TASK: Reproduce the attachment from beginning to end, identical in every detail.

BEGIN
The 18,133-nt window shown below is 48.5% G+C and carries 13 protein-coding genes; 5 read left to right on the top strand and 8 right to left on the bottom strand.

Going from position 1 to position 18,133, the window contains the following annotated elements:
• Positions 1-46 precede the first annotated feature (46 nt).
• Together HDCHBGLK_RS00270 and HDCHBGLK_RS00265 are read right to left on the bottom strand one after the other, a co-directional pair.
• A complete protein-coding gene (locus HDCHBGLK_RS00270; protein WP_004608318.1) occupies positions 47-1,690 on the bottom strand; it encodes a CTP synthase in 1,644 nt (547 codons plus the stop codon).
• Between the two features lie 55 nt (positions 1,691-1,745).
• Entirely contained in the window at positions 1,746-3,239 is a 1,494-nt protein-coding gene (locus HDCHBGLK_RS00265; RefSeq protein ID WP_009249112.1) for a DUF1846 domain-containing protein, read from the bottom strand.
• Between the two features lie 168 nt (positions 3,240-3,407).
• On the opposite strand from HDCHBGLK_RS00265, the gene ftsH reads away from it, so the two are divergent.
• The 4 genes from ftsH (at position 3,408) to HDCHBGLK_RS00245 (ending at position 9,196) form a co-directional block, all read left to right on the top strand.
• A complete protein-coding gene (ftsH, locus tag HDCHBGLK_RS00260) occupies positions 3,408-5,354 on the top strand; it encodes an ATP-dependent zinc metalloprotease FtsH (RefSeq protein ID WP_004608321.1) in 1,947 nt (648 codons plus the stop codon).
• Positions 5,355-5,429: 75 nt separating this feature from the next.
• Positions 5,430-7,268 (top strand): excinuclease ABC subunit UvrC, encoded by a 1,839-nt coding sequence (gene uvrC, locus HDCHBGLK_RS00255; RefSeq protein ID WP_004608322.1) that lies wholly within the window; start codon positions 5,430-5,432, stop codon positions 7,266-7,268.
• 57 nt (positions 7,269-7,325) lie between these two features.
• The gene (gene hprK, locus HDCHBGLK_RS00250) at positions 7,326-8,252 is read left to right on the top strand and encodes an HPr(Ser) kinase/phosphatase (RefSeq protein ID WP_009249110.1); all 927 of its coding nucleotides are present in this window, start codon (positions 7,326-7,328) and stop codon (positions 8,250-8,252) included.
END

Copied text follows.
The 18,133-nt window shown below is 48.5% G+C and carries 13 protein-coding genes; 5 read left to right on the top strand and 8 right to left on the bottom strand.

Going from position 1 to position 18,133, the window contains the following annotated elements:
• Positions 1-46 precede the first annotated feature (46 nt).
• Together HDCHBGLK_RS00270 and HDCHBGLK_RS00265 are read right to left on the bottom strand one after the other, a co-directional pair.
• A complete protein-coding gene (locus HDCHBGLK_RS00270; protein WP_004608318.1) occupies positions 47-1,690 on the bottom strand; it encodes a CTP synthase in 1,644 nt (547 codons plus the stop codon).
• Between the two features lie 55 nt (positions 1,691-1,745).
• Entirely contained in the window at positions 1,746-3,239 is a 1,494-nt protein-coding gene (locus HDCHBGLK_RS00265; RefSeq protein ID WP_009249112.1) for a DUF1846 domain-containing protein, read from the bottom strand.
• Between the two features lie 168 nt (positions 3,240-3,407).
• On the opposite strand from HDCHBGLK_RS00265, the gene ftsH reads away from it, so the two are divergent.
• The 4 genes from ftsH (at position 3,408) to HDCHBGLK_RS00245 (ending at position 9,196) form a co-directional block, all read left to right on the top strand.
• A complete protein-coding gene (ftsH, locus tag HDCHBGLK_RS00260) occupies positions 3,408-5,354 on the top strand; it encodes an ATP-dependent zinc metalloprotease FtsH (RefSeq protein ID WP_004608321.1) in 1,947 nt (648 codons plus the stop codon).
• Positions 5,355-5,429: 75 nt separating this feature from the next.
• Positions 5,430-7,268 (top strand): excinuclease ABC subunit UvrC, encoded by a 1,839-nt coding sequence (gene uvrC, locus HDCHBGLK_RS00255; RefSeq protein ID WP_004608322.1) that lies wholly within the window; start codon positions 5,430-5,432, stop codon positions 7,266-7,268.
• 57 nt (positions 7,269-7,325) lie between these two features.
• The gene (gene hprK, locus HDCHBGLK_RS00250) at positions 7,326-8,252 is read left to right on the top strand and encodes an HPr(Ser) kinase/phosphatase (RefSeq protein ID WP_009249110.1); all 927 of its coding nucleotides are present in this window, start codon (positions 7,326-7,328) and stop codon (positions 8,250-8,252) included.